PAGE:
Gaming has played a very important part in my life since roughly about 1989. It was a warm summer, and I’d just finished my expedition through the Afghan mountains...
Actually...no. That wasn’t me. I don’t think it was. Maybe it was in a game I played...
Anyway, my earliest gaming memory takes place some time in the late-80s, when puffed up hairstyles were cool, The Corey’s were dominating the box-office, and the Melbourne Football Club was relevant. Yes, it really was THAT long ago...
I didn’t actually own a gaming console. In fact, I don’t even think I knew much about video games, or even that they existed: I was certainly one of those “go outside and kick the football” kind of kids...or at least that’s what my parents wanted me to be.
Unfortunately for my parents, who would persist on the great outdoors route in raising me, my cousins managed to snag a NES for Christmas, along with Super Mario Bros. and a bunch of random NES games that escape me in my current-day fragile mindset.
While I never got much of an opportunity to actually play the damn thing, I did sit in awe as my cousin managed to blast through Super Mario Bros. in roughly 10 minutes, much to my amazement. I was more than content to just sit there and watch her play, perhaps to marvel at how easily she would blisteringly jump over gaps while I would struggle to get past the very first Goomba.
A few years passed and I simply had to put up with watching my cousins play their beloved NES...but it didn’t bother me because I never even attempted to ask my parents for a console anyway: games just didn’t excite me THAT much.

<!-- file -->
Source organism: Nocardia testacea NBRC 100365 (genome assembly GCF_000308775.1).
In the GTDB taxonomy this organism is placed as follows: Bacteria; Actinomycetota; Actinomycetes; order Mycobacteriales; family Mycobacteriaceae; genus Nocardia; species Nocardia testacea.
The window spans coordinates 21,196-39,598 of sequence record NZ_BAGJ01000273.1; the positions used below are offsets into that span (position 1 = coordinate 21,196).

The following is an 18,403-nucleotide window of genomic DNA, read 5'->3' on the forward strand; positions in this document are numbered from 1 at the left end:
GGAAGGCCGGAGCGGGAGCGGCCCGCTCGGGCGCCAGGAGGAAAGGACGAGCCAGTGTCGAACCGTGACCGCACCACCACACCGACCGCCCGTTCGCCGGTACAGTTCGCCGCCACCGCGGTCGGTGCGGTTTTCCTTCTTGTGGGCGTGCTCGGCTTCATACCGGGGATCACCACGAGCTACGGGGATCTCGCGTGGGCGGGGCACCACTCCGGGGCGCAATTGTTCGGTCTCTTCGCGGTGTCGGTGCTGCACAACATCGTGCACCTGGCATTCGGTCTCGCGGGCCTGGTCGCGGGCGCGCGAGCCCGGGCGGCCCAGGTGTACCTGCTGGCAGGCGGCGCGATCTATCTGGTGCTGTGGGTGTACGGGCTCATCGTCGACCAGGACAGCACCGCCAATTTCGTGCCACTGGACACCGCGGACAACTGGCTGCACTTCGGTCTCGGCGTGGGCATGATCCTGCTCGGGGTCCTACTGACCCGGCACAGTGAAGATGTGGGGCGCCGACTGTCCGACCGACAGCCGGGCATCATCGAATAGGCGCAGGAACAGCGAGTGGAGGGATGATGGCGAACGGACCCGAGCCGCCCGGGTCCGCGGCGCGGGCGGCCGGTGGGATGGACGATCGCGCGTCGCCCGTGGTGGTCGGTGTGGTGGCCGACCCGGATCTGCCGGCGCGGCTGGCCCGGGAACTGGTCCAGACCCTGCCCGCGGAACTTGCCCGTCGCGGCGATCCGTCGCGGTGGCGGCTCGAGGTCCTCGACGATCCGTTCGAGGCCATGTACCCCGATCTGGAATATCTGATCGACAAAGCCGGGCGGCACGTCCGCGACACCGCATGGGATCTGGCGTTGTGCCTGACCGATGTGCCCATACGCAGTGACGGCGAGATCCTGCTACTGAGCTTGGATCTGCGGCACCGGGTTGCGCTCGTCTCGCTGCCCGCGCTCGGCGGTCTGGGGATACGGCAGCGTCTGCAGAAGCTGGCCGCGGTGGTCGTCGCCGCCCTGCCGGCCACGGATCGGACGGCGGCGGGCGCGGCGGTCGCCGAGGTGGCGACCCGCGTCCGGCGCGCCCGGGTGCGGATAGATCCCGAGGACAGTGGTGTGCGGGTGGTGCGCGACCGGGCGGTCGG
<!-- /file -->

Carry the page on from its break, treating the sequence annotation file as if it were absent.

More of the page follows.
Me really happy after finishing Super Metroid
That was until I was visited by some cousins from Canada in the summer of 1992. The two of them, both boys, were quite clearly spoiled rotten when looking back, because they arrived at our house sporting one Gameboy each, as well as a SEGA GameGear, which had only just been released.
While the GameGear was certainly appealing -- its colourful screen and fun games made for a very awesome handheld -- I was simply blown away by the GameBoy, probably because of the marketing overdose we were being subjected to in Australia at the time.
Luckily for me I managed to pick one up from “Santa” that Christmas, along with Pac-Man, which, funnily enough, was given to me BEFORE I received the GameBoy on Christmas morning.
“Why are you giving me a GameBoy game when I haven’t got a GameBoy?” I asked my Auntie. “Because I know Santa is going to get you one!”
I still remember the excitement that rushed through my blood to this very day.
After a few years of OBSESSIVE GameBoy playing -- the likes of Tetris, Metroid, Ghostbusters 2, and Blaster Master Boy would keep me occupied for ENTIRE weekends -- I eventually grew tired of the thing and went back to the great outdoors...
...but not for long.
In the autumn of 1994 I would celebrate my 8th birthday. At a time when the Nintendo vs. SEGA war was in full flight, I was mesmerised by everything gaming: I just couldn’t escape the marketing bonanza that was dominating Saturday morning cartoons and after-school kids TV scheduling.